12th Man Movie Review: A sparkling Mohanlal rescues a languishing murder mystery

12th Man Movie Review: The novelty, therefore, lies in the solid tissue that binds together a cohesive cinematic thrust to the very last frame and the film works in most parts in this regard.

Updated on May 21, 2022 01:50 PM IST  |  682.9K
12th Man Movie Review
12th Man Movie Review: A sparkling Mohanlal rescues a languishing murder mystery

Title: 12th Man

Movie Director: Jeethu Joseph

Star Cast: Mohanlal, Unni Mukundan , Shivada , Anusree , Anu Mohan and others.

Streaming Platform: Disney Hotstar

Rating: 3.5/5

Review by: Arjun Menon

The film reiterates a pulpy, mainstream version of the inquisitive detective story with some minor storytelling flourishes that may or may not work based on the value judgments that one associate with this sub-genre of popular entertainment, only that this is harmless in its appeal yet lacklustre in its ideas.

After the sensational success of last year’s streaming blockbuster Dhrishyam 2, we get yet another thriller from Jeethu Joseph with Mohanlal reprising the leading man role with the new Disney Hotstar release, 12th Man. There are a few directors whose name gets associated with a particular genre of filmmaking that it becomes almost a part of their directorial personality and oh boy does Jeethu Joseph love his murder mysteries and it shows! 12th Man is a self-contained Agatha Christisqe iteration of the post-pandemic single-location thriller, loyal to its storytelling foundations. We get a crime mystery that happens within confined surroundings in the course of a single night, with eleven possible suspects and one truth seeker willing to go the extra mile to illicit the mystery is hidden under a tired and frantic night of revelations and setbacks.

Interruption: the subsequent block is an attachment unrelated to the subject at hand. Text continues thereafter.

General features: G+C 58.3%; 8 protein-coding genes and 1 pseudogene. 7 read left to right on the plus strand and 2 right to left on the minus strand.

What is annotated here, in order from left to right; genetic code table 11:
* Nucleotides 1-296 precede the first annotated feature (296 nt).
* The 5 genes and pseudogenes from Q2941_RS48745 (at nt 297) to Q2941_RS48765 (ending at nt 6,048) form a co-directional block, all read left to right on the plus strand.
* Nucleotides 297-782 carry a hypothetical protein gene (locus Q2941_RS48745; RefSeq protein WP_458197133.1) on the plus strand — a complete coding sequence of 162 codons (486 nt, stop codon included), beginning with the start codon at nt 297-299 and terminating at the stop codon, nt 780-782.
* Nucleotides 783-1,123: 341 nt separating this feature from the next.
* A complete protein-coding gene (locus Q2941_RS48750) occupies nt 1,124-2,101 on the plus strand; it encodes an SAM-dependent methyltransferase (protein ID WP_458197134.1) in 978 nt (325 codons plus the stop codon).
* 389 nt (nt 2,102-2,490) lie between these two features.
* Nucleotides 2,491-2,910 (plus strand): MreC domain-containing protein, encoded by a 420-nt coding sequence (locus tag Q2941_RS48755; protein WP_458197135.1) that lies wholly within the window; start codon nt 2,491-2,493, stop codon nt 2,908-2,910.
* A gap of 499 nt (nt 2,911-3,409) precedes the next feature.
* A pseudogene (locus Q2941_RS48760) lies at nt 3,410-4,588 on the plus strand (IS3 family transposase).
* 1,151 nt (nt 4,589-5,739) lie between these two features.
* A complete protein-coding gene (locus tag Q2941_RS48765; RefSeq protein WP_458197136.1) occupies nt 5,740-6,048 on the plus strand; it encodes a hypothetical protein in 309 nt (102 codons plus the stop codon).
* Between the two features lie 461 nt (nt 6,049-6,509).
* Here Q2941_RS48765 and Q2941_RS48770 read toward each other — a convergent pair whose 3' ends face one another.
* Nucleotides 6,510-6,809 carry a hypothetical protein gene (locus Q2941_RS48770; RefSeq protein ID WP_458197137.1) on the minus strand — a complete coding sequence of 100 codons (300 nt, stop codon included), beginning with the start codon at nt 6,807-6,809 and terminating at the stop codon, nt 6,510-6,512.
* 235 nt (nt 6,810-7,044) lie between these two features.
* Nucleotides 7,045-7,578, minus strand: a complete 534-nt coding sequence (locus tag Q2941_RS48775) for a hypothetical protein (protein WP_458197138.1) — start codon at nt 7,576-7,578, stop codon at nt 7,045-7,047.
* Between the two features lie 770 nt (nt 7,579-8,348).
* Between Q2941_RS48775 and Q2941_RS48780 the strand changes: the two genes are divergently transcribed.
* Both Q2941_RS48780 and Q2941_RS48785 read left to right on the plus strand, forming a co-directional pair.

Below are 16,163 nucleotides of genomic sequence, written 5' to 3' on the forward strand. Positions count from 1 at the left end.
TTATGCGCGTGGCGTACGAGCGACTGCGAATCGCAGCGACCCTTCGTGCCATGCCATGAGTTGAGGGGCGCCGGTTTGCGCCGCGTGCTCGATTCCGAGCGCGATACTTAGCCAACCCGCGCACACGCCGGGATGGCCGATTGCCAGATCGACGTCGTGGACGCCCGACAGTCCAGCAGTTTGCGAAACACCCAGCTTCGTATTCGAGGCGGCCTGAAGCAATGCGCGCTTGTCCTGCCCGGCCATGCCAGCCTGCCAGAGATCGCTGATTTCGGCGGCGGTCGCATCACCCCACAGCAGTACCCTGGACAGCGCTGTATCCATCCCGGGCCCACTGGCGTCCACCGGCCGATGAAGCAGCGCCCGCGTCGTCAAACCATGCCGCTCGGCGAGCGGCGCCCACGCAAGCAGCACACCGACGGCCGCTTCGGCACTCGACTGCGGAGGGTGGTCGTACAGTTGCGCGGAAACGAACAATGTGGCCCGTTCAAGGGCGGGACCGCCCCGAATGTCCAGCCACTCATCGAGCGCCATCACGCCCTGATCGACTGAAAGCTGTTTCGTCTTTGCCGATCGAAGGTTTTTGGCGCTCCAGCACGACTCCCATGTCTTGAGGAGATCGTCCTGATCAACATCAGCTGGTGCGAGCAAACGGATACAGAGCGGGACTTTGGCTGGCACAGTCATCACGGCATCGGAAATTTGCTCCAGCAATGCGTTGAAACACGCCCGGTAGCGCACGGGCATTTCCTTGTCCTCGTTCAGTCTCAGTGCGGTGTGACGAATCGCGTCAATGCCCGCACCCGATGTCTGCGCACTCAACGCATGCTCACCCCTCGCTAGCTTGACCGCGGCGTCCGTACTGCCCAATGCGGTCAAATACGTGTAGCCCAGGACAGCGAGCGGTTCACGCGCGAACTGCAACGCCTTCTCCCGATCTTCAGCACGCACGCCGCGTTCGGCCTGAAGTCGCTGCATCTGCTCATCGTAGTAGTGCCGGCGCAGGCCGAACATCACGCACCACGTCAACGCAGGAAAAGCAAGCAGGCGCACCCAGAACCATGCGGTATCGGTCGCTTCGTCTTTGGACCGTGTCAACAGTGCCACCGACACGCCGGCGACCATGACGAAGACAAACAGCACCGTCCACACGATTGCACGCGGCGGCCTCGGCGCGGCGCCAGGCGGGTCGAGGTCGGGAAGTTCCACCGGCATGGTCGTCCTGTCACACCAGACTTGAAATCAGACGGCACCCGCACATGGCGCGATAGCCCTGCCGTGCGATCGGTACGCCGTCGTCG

The movie is pretty much routine in its setup where we get a group of friends getting together in an isolated resort in a hill station to celebrate the oncoming wedding of their last remaining bachelor and as per cinematic traditions, all hells break loose and the supposedly cozy evening turns sour and escalates into a series of mishaps and misunderstandings. The screenplay takes considerable time in the opening act to brush up the viewer on the almost ensemble character bios and backstories and this is the part where the movie puts you off instantly, with the clumsy dialogue writing and non-inventive visual flourishes. 

The debutant writer Krishna Kumar comes up with some of the worst stagy lines in recent memory from Malayalam films, that are rendered even more stale by the cold performances from the lead cast, who go about with the basic exposition with the detached sophistication of a quickly put up PowerPoint presentation. For instance, we have a man confessing over a couple of drinks about his failed marriage to his lady friend and pondering over a possible what-if situation if they had gotten married instead in their youth. The scene works on a basic scene structure level of the screenplay with some major character work being set up. 


The basic character backgrounds and histories are set up with the hastiness of quick snippets of bullet points designed to advance each scene forward and establish some context into building tension between the group of old friends. The staging of the scene, where the primary characters start to play the most unimaginative game yet invented, somehow retraces the slightly derailed plot trajectory to some narrative balance and keeps the interest level somewhat intact. The game forms the central conceit of the entire film where we get a group of friends hesitantly forced to divulge a pathway to each own’s personal piled up private transactions and hidden identities.